Our gut and how it works
The intestinal microflora is composed of more than 500 different bacterial species that live in a delicate balance among themselves and with the human body. The colon is the region of our gut where there is the highest concentration of bacteria, between 10 and 100 billion bacteria/ml of feces material considering an average total contents of 1500 ml of feces material.
The intestinal microflora is very important for our health because it is able to:
- fight against pathogenic bacteria through a mechanism of competition and the production of antibacterial substances (bacteriocine, H²O², lactic acid, etc,);
- produce short chain fatty acids, the most important nourishment for enteric cells;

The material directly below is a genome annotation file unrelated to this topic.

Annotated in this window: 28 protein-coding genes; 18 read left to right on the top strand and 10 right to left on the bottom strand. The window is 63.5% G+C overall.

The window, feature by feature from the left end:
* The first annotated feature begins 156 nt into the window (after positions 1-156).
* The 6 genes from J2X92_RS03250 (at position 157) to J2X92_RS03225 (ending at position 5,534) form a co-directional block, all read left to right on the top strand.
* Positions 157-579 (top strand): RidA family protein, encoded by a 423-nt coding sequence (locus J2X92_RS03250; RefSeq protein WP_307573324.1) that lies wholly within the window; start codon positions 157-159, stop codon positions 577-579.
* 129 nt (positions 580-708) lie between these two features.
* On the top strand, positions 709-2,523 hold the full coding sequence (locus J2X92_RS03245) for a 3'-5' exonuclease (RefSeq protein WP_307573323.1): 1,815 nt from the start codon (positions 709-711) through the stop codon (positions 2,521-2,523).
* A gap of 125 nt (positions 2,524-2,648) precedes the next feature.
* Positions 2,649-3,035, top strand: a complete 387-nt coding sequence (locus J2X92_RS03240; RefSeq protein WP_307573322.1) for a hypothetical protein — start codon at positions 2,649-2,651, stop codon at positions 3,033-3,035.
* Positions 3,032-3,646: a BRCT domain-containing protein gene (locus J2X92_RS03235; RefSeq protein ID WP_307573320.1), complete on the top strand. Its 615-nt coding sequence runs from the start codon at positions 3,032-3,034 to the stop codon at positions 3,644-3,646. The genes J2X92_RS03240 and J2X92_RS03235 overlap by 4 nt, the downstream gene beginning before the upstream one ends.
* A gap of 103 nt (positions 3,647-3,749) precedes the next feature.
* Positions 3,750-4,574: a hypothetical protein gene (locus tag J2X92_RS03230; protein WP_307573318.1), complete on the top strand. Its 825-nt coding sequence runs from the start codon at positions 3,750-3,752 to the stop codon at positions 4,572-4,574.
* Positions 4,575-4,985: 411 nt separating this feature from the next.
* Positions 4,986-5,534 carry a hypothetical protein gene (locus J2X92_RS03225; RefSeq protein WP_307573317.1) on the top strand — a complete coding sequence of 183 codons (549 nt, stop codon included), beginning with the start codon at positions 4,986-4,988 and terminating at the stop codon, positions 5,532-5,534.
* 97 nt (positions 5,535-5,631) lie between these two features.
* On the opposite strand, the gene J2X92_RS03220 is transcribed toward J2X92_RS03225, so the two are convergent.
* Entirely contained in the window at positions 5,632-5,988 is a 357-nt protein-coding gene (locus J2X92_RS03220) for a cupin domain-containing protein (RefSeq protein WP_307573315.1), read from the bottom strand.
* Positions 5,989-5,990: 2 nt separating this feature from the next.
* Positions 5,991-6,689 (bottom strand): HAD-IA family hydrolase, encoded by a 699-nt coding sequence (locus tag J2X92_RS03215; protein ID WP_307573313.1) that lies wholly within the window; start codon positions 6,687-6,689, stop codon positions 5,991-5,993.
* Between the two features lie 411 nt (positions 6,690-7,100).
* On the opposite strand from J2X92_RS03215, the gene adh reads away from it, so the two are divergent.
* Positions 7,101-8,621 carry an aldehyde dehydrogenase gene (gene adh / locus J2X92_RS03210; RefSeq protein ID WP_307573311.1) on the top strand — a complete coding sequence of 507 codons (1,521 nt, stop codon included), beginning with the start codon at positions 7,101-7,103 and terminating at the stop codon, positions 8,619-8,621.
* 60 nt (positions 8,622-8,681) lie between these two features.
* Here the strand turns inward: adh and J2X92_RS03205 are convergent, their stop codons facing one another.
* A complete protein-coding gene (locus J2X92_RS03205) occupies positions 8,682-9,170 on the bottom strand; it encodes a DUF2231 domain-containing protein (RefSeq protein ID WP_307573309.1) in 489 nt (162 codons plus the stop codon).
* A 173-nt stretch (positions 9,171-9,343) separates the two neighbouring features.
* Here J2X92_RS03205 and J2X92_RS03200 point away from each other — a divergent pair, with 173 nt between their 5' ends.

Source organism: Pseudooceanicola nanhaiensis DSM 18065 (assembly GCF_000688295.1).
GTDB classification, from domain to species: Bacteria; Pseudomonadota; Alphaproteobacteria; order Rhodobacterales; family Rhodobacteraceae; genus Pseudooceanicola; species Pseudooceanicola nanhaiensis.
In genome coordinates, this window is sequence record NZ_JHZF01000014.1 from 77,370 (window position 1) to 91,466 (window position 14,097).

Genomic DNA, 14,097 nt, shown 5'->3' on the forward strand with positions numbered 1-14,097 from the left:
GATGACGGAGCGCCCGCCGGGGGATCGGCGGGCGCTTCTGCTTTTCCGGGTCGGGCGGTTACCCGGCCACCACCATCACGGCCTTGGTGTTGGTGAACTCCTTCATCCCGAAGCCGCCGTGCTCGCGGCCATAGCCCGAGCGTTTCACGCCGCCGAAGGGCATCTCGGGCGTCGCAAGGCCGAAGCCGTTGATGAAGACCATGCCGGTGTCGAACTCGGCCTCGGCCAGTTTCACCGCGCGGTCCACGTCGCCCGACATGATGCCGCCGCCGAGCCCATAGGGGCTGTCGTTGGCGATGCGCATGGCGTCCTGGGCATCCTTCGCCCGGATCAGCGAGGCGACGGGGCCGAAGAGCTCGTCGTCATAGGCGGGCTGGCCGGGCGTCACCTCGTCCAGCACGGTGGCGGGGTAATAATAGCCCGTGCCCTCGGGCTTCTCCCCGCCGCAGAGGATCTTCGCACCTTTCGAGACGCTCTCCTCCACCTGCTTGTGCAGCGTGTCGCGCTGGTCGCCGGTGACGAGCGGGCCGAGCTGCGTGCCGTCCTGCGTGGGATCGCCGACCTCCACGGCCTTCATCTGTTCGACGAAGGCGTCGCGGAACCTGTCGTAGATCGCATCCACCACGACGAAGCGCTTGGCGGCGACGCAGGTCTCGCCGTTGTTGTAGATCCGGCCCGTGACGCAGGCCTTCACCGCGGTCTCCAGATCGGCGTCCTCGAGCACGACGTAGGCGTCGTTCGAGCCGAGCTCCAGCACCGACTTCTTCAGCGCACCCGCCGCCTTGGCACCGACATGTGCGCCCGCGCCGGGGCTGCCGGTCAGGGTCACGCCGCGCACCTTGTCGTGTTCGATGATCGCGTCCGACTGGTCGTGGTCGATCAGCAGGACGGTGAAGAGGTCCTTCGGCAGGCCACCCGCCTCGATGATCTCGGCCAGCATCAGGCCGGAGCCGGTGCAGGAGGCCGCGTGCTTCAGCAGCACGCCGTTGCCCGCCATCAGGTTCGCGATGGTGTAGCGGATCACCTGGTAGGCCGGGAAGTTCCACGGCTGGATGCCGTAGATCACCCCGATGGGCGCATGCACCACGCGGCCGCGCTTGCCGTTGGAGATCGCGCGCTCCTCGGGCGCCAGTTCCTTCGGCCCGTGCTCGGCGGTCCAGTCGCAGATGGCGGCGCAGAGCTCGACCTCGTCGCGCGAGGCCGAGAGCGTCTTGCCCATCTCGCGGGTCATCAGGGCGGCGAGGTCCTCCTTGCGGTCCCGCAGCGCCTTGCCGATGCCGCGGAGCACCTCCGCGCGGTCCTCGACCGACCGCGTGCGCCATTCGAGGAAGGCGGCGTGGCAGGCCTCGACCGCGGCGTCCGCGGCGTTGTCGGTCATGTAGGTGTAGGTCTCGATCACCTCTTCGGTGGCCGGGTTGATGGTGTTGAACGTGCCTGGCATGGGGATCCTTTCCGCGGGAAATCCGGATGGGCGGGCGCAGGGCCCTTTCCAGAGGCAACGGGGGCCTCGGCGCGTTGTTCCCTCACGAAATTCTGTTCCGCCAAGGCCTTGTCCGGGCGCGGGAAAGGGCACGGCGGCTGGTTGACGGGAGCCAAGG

- produce vitamins (K, B1, B6,B12, folic acid, pantotenic acid, etc,) which play an important role in different metabolic reactions;
- modulate the maturation of the host’s innate and adoptive immune responses (80% of the immune system is localised in the gut).
Many different factors can influence the balance of intestinal microflora:
- way of living
- use of antibiotics or chemotherapy agents
- renal or hepatic illnesses
- inflammatory bowel diseases
The alteration of balance of intestinal microflora causes symptoms such as abdominal pain, cramps, excess gas, bloating, change in bowel habits such as harder, looser or more urgent stools than normal.